The family of the 18-year-old UC Merced student who stabbed four people before being shot and killed by campus police expressed their sympathy Tuesday for the victims and said they were grieving the loss of their son.
In their first public statement since the Nov. 4 attack, the family of Faisal Mohammad said they wished to thank friends who provided “their support in this time of grief.”
“We also want to express our deepest sympathy to the victims on campus at UC Merced.”
“Faisal was a kind and respectful young man. He was always quiet and humble and excelled in school and academics. His teachers and friends always spoke well of him.”
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The statement was released by Daniel Mayfield, an attorney who said he was representing the Santa Clara family pro bono. Mayfield said he did not know the Mohammad family before the attack, but had previously worked with members of the area’s Muslim community and had been recommended to them.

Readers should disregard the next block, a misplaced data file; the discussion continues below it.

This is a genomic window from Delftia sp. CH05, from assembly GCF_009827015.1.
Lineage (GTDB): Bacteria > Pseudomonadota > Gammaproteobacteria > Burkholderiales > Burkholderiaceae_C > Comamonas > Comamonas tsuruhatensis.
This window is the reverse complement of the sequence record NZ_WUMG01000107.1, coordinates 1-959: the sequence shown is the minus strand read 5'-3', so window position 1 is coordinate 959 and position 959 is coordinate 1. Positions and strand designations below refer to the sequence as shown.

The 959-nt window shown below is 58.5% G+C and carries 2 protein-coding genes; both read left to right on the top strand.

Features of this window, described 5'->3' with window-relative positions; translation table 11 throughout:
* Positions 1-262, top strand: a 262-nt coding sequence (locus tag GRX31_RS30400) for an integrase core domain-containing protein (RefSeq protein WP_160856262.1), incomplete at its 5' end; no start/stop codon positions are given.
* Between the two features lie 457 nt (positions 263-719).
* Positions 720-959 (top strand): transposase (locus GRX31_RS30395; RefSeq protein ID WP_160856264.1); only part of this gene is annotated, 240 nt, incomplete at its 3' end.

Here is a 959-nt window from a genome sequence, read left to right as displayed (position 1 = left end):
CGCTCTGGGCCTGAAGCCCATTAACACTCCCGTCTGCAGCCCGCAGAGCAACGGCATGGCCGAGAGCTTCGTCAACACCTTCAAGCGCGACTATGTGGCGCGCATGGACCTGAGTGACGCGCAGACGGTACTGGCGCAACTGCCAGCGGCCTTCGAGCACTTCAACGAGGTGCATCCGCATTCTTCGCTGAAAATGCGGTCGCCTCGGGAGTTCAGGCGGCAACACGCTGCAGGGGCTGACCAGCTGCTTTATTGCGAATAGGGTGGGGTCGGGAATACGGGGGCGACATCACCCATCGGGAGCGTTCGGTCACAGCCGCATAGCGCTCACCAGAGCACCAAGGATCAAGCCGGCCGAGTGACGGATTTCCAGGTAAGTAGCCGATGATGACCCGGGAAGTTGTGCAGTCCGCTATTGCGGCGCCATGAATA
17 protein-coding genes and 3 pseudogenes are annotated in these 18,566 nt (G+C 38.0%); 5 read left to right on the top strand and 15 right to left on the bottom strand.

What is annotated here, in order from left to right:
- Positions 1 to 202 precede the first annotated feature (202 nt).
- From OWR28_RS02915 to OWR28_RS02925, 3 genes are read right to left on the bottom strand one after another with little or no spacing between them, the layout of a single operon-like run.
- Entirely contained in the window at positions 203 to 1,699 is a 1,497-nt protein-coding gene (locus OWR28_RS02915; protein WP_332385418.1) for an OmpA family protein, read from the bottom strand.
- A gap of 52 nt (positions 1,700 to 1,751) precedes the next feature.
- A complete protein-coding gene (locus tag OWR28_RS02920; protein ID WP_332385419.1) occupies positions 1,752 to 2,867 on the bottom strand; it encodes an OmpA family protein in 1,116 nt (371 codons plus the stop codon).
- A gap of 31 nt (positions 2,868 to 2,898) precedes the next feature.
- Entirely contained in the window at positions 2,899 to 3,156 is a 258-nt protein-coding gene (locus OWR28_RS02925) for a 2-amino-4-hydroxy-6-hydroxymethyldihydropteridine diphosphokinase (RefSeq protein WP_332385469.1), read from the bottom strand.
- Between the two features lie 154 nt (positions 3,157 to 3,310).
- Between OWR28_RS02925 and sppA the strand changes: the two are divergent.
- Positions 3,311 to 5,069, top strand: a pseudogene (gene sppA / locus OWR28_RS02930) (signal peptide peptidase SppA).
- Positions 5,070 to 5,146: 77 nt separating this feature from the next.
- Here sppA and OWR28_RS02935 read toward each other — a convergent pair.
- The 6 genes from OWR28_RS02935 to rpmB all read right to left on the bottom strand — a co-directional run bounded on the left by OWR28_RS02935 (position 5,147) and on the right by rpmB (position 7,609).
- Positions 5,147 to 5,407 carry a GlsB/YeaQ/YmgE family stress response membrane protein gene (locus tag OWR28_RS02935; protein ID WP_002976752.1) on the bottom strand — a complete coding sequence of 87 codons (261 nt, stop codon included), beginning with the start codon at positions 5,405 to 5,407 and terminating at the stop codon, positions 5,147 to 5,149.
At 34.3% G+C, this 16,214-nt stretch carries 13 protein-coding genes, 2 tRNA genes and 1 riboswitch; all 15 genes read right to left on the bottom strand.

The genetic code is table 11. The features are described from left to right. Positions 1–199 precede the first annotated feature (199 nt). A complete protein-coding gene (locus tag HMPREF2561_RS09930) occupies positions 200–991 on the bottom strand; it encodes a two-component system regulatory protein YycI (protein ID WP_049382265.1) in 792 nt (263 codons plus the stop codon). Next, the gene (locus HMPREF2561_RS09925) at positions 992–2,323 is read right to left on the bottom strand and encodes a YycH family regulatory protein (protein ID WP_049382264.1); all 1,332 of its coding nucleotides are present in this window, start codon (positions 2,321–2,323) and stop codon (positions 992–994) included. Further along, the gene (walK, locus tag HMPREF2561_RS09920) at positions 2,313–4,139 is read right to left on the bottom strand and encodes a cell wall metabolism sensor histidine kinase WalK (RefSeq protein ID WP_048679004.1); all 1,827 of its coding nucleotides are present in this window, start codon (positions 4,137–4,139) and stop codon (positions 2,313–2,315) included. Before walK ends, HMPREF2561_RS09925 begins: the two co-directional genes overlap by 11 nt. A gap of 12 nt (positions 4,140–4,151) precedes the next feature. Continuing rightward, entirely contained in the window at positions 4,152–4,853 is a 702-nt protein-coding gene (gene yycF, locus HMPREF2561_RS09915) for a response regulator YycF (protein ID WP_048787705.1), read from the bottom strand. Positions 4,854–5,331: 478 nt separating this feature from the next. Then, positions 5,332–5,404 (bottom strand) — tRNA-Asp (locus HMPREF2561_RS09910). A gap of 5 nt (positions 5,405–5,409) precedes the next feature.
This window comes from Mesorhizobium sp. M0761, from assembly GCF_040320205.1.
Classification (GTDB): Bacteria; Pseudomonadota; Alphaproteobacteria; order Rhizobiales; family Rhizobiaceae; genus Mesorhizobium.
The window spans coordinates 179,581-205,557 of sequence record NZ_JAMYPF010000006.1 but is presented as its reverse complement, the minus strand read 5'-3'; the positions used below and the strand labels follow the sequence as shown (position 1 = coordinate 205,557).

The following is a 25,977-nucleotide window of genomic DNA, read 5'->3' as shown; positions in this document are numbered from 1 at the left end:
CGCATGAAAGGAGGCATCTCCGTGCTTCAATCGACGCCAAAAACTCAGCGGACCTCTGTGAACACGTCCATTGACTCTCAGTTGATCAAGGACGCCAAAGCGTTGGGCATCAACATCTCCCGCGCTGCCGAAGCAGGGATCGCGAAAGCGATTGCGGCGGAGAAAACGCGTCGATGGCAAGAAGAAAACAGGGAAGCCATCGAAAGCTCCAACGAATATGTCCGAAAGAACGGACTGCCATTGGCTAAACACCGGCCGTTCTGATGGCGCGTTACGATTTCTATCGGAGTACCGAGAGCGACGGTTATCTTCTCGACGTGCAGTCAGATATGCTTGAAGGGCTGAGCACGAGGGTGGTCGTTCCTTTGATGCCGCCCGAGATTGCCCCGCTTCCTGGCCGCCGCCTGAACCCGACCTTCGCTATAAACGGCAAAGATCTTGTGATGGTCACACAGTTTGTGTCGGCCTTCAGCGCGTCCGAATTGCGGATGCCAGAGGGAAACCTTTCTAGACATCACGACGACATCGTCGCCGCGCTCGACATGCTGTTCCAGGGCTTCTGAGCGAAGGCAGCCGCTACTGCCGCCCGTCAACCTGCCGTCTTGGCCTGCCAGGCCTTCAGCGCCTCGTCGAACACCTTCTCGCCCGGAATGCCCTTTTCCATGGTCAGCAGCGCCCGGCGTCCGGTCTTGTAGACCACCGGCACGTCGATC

He declined to provide identifying information about the family.
Mohammad, a freshman computer science and engineering student, wounded four people at UC Merced in an attack that law enforcement authorities said was fueled by his anger over having been kicked out of a study group. The teenager, who had turned 18 just 10 days before the attack, was found to be carrying a two-page handwritten note that spelled out his plan to take students hostage, summon campus police and steal an officer’s firearm, which he then planned to use to kill students at a dormitory.
His plan was disrupted when a construction worker heard screams coming from a second-floor classroom, where Mohammad had stabbed one student, and he barged in. Wielding a 10-inch knife, Mohammad stabbed the 31-year-old man before fleeing the classroom. He stabbed a male student and a female university employee before he ran to a bridge, where he was shot and killed by campus police.
Mayfield said the family, which includes Mohammad’s parents and two sisters, is grief-stricken and has asked for privacy.
“They’re devastated. They’re paralyzed,” he said in a phone interview. “There’s no other term for it. Regardless of what the circumstances are, the losing of a child has got to be the hardest thing any parent can go through.”
Mayfield said Mohammad’s parents were immigrants from Pakistan. The teen and his two sisters, one older and one younger, were all born in the United States.
“At a time like this,” the statement said, “our family, like any family, requests privacy. Please allow us to grieve and remember our son, brother, cousin and friend in private.”